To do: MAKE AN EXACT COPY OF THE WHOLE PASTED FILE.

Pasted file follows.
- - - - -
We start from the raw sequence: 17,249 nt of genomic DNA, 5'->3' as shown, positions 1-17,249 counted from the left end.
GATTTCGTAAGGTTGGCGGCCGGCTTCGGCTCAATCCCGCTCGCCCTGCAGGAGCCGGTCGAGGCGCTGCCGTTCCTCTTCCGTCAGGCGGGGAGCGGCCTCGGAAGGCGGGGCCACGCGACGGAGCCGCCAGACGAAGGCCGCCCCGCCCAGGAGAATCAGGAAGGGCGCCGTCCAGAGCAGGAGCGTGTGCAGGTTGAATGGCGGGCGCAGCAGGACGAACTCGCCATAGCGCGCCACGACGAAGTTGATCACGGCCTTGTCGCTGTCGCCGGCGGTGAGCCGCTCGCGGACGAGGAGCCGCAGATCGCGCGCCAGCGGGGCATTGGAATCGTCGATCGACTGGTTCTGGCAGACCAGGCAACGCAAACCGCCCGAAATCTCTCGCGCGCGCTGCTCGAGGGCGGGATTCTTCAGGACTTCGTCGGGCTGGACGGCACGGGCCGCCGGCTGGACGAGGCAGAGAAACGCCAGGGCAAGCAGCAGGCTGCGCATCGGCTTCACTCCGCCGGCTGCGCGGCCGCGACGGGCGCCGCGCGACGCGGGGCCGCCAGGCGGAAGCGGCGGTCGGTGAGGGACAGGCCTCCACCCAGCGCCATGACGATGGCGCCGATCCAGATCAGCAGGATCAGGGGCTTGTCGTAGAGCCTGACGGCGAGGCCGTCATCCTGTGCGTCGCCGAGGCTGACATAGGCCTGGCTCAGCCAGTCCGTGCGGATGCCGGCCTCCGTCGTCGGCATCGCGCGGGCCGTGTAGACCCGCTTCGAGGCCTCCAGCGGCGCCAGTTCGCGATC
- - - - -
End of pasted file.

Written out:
We start from the raw sequence: 17,249 nt of genomic DNA, 5'->3' as shown, positions 1-17,249 counted from the left end.
GATTTCGTAAGGTTGGCGGCCGGCTTCGGCTCAATCCCGCTCGCCCTGCAGGAGCCGGTCGAGGCGCTGCCGTTCCTCTTCCGTCAGGCGGGGAGCGGCCTCGGAAGGCGGGGCCACGCGACGGAGCCGCCAGACGAAGGCCGCCCCGCCCAGGAGAATCAGGAAGGGCGCCGTCCAGAGCAGGAGCGTGTGCAGGTTGAATGGCGGGCGCAGCAGGACGAACTCGCCATAGCGCGCCACGACGAAGTTGATCACGGCCTTGTCGCTGTCGCCGGCGGTGAGCCGCTCGCGGACGAGGAGCCGCAGATCGCGCGCCAGCGGGGCATTGGAATCGTCGATCGACTGGTTCTGGCAGACCAGGCAACGCAAACCGCCCGAAATCTCTCGCGCGCGCTGCTCGAGGGCGGGATTCTTCAGGACTTCGTCGGGCTGGACGGCACGGGCCGCCGGCTGGACGAGGCAGAGAAACGCCAGGGCAAGCAGCAGGCTGCGCATCGGCTTCACTCCGCCGGCTGCGCGGCCGCGACGGGCGCCGCGCGACGCGGGGCCGCCAGGCGGAAGCGGCGGTCGGTGAGGGACAGGCCTCCACCCAGCGCCATGACGATGGCGCCGATCCAGATCAGCAGGATCAGGGGCTTGTCGTAGAGCCTGACGGCGAGGCCGTCATCCTGTGCGTCGCCGAGGCTGACATAGGCCTGGCTCAGCCAGTCCGTGCGGATGCCGGCCTCCGTCGTCGGCATCGCGCGGGCCGTGTAGACCCGCTTCGAGGCCTCCAGCGGCGCCAGTTCGCGATC